According to Gary Palmer, CEO of Paragon Lending Solutions, the recent unrest set a new financial low in South Africa's already difficult economy and, much like the initial start of the Covid-19 pandemic, dealing with the fallout will take time. Recovering from the approximately R50bn - and counting - in losses won't be easy, even though Sasria has played an exceptional role.
Gary Palmer, CEO of Paragon Lending Solutions
“The unrest and uncertainty have spilled over to property valuations, which has a knock-on effect for all of the industries in the property value chain,” says Gary Palmer, CEO of Paragon Lending Solutions. “The trouble is that there is a disconnect for many as to what they think their property is worth versus what it’s really worth on the market. Property stock is coming to the market but to find buyers who meet sellers’ price expectations can be a challenge.”
“Economic and political concerns are leading some buyers to look overseas while locally, disagreements between sellers and financiers about the value of a property when deals have to be restructured can become highly contentious, causing a bottleneck in pushing through new deals,” he says.
From a financier’s perspective, everyone is treading with caution as it’s becoming increasingly difficult to look ahead. “The yield at which you are buying a property and the cost of the loan is currently quite wide, which is advantageous for a buyer, but you’ve got to add risk into the equation, including Covid-19, the economic impact of the virus, the recent riots, and the fact that we were in a recession before either event began.”
Opportunity from hard knocks
Where investors might have been optimistic about South Africa previously, now they are more opportunistic. “Numb from repeated blows to their optimism, they’re now prepared to look at opportunities that arise, but caution is very much in play,” Palmer says.
Buyers are putting more suspensive conditions into their offers. Some are unrealistic or even unfair and this is also causing some stagnation in the market.
It can become a bit predatory when there are good deals to be had, even though people don’t feel positive about the environment. But Palmer warns against buying an asset you don’t want even if it’s at a price you can’t resist.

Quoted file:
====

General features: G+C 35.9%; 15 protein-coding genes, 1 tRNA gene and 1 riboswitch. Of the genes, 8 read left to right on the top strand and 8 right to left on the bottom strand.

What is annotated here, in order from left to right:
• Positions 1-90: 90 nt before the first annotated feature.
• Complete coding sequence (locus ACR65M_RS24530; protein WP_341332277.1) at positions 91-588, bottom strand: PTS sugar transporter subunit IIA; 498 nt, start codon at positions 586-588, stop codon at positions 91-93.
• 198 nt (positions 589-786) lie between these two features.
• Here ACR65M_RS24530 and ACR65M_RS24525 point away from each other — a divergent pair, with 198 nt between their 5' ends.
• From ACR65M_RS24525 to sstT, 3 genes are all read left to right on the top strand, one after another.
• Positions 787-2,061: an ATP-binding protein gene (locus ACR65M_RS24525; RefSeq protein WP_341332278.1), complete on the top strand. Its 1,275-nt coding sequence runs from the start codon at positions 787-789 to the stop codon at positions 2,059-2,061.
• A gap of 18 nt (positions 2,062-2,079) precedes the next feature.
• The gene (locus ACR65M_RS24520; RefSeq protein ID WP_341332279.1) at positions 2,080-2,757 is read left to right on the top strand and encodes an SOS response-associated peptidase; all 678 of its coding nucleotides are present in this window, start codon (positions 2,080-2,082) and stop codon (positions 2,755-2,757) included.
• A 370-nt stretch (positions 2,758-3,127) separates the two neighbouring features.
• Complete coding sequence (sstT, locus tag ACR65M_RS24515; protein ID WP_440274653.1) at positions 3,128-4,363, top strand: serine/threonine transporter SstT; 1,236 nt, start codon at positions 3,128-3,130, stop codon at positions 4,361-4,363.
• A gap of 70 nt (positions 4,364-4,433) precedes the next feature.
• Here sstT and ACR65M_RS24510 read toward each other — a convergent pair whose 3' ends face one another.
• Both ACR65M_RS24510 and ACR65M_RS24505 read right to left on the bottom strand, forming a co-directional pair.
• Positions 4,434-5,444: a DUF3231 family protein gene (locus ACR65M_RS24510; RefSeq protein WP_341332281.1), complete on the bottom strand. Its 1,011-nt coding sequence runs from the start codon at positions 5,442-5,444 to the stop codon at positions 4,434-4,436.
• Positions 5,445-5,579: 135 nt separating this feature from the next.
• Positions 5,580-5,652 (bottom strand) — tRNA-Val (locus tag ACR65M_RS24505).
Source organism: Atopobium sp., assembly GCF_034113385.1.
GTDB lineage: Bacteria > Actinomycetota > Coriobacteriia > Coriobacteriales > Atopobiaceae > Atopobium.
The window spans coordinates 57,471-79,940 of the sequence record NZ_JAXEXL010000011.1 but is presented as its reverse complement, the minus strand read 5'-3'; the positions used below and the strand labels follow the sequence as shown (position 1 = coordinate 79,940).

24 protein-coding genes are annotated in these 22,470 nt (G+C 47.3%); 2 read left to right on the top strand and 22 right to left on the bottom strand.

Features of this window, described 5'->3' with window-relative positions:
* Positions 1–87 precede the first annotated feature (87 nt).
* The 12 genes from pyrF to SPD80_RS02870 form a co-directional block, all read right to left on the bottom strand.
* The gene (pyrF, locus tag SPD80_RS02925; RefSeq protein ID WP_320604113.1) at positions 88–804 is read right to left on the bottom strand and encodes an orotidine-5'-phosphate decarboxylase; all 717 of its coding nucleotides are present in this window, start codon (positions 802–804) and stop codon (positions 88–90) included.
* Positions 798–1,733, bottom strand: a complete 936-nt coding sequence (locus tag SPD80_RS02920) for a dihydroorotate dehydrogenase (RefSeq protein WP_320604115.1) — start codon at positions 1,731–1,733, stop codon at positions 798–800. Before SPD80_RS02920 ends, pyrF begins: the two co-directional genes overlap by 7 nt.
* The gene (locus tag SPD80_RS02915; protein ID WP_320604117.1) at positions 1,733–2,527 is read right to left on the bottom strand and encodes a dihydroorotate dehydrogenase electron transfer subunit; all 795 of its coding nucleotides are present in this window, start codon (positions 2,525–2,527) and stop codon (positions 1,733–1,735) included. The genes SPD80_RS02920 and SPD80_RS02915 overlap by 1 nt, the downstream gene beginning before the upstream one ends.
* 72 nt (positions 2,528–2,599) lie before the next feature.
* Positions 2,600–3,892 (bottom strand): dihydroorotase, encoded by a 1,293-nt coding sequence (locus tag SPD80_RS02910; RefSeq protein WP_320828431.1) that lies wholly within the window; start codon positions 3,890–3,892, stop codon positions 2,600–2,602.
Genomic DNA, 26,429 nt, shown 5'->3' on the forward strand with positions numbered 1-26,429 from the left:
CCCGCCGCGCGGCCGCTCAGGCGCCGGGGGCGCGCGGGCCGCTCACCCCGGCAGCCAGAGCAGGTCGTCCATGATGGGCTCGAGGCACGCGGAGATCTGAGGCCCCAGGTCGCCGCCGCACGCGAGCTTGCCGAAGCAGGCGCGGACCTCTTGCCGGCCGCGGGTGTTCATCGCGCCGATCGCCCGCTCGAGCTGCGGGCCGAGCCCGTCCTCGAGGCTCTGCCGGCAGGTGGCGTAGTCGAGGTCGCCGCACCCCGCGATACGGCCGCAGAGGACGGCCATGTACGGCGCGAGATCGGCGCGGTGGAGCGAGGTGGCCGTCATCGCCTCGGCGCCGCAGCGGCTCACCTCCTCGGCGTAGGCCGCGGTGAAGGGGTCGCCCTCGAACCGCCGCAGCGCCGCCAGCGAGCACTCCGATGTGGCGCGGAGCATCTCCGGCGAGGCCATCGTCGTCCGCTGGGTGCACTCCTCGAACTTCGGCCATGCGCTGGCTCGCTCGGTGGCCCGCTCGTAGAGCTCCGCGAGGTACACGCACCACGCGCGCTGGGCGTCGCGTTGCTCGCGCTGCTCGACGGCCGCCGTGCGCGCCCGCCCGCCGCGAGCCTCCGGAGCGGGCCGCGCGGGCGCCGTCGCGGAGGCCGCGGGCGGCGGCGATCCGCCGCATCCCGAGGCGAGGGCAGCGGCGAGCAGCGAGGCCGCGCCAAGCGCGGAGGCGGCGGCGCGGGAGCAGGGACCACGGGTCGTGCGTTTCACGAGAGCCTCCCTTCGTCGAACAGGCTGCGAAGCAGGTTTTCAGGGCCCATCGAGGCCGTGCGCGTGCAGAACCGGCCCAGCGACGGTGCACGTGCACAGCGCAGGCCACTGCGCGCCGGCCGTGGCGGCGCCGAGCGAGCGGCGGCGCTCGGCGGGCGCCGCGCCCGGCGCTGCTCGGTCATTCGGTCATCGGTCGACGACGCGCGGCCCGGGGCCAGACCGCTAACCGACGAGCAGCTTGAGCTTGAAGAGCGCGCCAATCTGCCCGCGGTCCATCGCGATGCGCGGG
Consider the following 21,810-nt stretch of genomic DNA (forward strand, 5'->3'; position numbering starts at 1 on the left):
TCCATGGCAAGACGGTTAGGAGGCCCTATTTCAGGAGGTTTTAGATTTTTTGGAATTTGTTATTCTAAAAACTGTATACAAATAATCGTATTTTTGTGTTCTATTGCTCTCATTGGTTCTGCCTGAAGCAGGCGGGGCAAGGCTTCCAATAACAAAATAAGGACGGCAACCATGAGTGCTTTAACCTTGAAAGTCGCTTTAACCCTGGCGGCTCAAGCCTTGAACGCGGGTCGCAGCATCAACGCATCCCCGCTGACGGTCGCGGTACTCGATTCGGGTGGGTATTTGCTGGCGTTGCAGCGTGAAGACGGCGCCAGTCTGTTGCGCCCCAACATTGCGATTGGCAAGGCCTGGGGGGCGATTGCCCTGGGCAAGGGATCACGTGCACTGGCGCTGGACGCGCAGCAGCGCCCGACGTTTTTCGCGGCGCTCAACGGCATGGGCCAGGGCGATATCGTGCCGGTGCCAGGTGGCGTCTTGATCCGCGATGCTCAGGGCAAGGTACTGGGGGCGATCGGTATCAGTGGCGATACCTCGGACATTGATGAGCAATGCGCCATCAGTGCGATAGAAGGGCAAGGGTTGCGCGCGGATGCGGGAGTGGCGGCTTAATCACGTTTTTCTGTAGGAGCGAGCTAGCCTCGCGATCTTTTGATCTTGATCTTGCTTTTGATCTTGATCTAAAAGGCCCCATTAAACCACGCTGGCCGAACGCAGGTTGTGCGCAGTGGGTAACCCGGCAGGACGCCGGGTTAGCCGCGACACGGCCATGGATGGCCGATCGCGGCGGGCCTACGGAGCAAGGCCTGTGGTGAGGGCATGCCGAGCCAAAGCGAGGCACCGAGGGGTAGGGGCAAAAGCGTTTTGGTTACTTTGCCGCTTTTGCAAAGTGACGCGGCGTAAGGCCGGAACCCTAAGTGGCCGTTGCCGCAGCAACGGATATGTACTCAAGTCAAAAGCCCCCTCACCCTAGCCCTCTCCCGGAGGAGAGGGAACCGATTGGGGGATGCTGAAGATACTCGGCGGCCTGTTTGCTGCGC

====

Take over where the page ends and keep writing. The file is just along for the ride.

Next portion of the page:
Looking to loans
When it comes to outstanding loans, these unfortunately don’t go away simply because times are tough. Debt will still need to be repaid, and defaults can pile up considerably but there are solutions. Palmer says it’s essential to reach out to financiers now as loans can be intelligently restructured with the right guidance.
“Banks are penalised by the Reserve Bank for customers who default, making it more expensive to hold a non-paying client’s debt as there are requirements to hold more capital. The cost of this will be passed onto clients, resulting in the loans becoming more expensive.”
Past behaviour matters
When it comes to banks, they will look to individual customer history when deciding to offer any financial relief. “Clients who have not defaulted until now stand the best chance of having fees reduced or their debt restructured. However, it’s very important to understand what the new structure and full cost entails,” Palmer adds.
Putting in more protection
After July’s events, ensuring that assets have the right cover is now a strong focus for financiers. “Covid has driven a trend towards life cover being a requirement for deals and since the riots, financiers are also carefully examining insurance. All in all, completing a funding deal is now a lengthier process. Financiers will also check social media, so your reputation, whether true or not, can impact your desirability as a borrower. All this due diligence can add major delays.”
As a niche lender, Palmer says Paragon is treading with caution but continues to look to lend in the right circumstances, even though property valuations are difficult to determine.
“The reality is liquidity is tight, and there is more stress on property valuations, insurance, life cover and business continuity. The recent unrest added to South Africa’s vulnerability and has made it tougher to get a feel for the economy. These are uncertain times but there are still opportunities, and if you find the right asset at a fair price, it could be something to consider,” Palmer concludes.